France’s Withdrawal from Mali Tests Europe’s Credibility
Europe has been highly dependent on French capabilities and interests in Mali. Hence, the end of France’s military mission in that country means that Europe’s involvement there could come to an end as well. Yet there are two reasons why Germany’s future involvement in the former French colony and the entire Sahel is important. First, in the short term, the European presence in the Sahel and West Africa is at stake. Second, in the long term, so is the EU’s credibility as a force to be reckoned with in foreign and security policy.
The Stabilization of Mali Has Failed
In January 2013, France deployed soldiers to Mali at the request of the Malian government. Operation Serval successfully halted the advance of jihadist insurgent groups in the country’s north and was credited with preventing the fall of the central government in Bamako that had seized power in a 2012 coup. Today, however, outside of large cities, violence and insecurity are a fact of life for a vast majority of Malians. Neither Europe’s interventions – the French follow-up to Serval, Operation Barkhane; the French-initiated multinational special forces mission Takuba; and the EU training mission EUTM-Mali – nor the UN stabilization mission MINUSMA were able to prevent the Malian government from losing control over large parts of its national territory.
Over time, fewer and fewer people in Mali trusted the government in Bamako to manage the growing instability. This created the basis for two military coups after the country’s elections in 2013 – the first in 2020 and the second in 2021 – in which a military junta was installed. Under these juntas, the country’s relations with France and other European states deteriorated rapidly. In January 2022, they reached the lowest point thus far when Mali expelled French Ambassador Joël Meyer after French Foreign Minister Jean-Yves Le Drian called the ruling junta “illegitimate.” Days later, Denmark was forced to withdraw its soldiers who had been earmarked for deployment under Takuba after being pressured by Bamako. Germany’s armed forces have also recently had difficulties obtaining permits for reconnaissance and transport flights.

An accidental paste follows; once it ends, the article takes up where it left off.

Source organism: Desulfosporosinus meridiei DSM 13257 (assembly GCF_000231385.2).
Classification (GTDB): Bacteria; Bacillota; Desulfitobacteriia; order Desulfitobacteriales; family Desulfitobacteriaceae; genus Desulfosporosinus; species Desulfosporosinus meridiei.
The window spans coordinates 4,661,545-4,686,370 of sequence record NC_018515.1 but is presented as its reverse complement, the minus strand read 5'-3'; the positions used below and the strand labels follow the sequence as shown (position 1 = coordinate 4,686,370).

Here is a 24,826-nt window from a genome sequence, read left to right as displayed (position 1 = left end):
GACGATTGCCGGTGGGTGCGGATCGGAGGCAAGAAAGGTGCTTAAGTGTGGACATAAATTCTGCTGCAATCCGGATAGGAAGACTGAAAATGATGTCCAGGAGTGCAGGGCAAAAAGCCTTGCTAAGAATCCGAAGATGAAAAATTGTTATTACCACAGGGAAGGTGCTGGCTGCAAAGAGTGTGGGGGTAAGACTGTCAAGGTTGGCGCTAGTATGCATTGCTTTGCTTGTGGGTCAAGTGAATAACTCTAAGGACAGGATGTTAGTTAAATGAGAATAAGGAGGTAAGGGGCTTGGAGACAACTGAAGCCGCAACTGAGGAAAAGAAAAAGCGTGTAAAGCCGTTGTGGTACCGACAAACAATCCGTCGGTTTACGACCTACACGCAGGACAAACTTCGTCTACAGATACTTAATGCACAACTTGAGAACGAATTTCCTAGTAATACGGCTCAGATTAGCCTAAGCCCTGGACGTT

Mali’s current government is officially only transitional. France and its European partners have recently urged it to present a roadmap for democratic elections. Recently, the EU Commission imposed sanctions on key figures in the junta, siding with the regional organization ECOWAS, which had already imposed a sanctions regime of its own. Mali has much to lose should the country break completely with European partners. The EU and its member states have not only sent thousands of troops to Mali since 2013 but have also invested hundreds of millions of euros in development aid and infrastructure programs to stabilize the country and the region. The abrupt end of this cooperation could hardly be compensated by other partners.
In the Sahel, the EU Depends on France
It is not only the stabilization of the Sahel that is at stake, however, but also the credibility of the EU’s foreign and security policy ambitions in that region. The Sahel is probably the only region outside Europe where the EU has greater influence than the United States – despite the US commitment there and its interest in stopping the spread of international terrorism. Yet upon closer examination, Europe’s influence there is primarily a French one. Since the independence of its former colonies in West Africa in the 1960s, France has maintained its influence in the region through a dense network of bilateral agreements. It runs academies, trains senior political officials and military officers, and promotes advanced training in Europe. French officials also act as advisors, thereby securing access to regional decision-makers and information.
The EU and other European states are dependent on French infrastructure in West Africa – whether they like it or not. For a long time, this dependence on Paris has led to mistrust and accusations in the region: Postcolonial entanglements are just as common as suspicions that Paris is hiding its own economic interests and pursuing national interests under the European flag.
The French Strategy is Controversial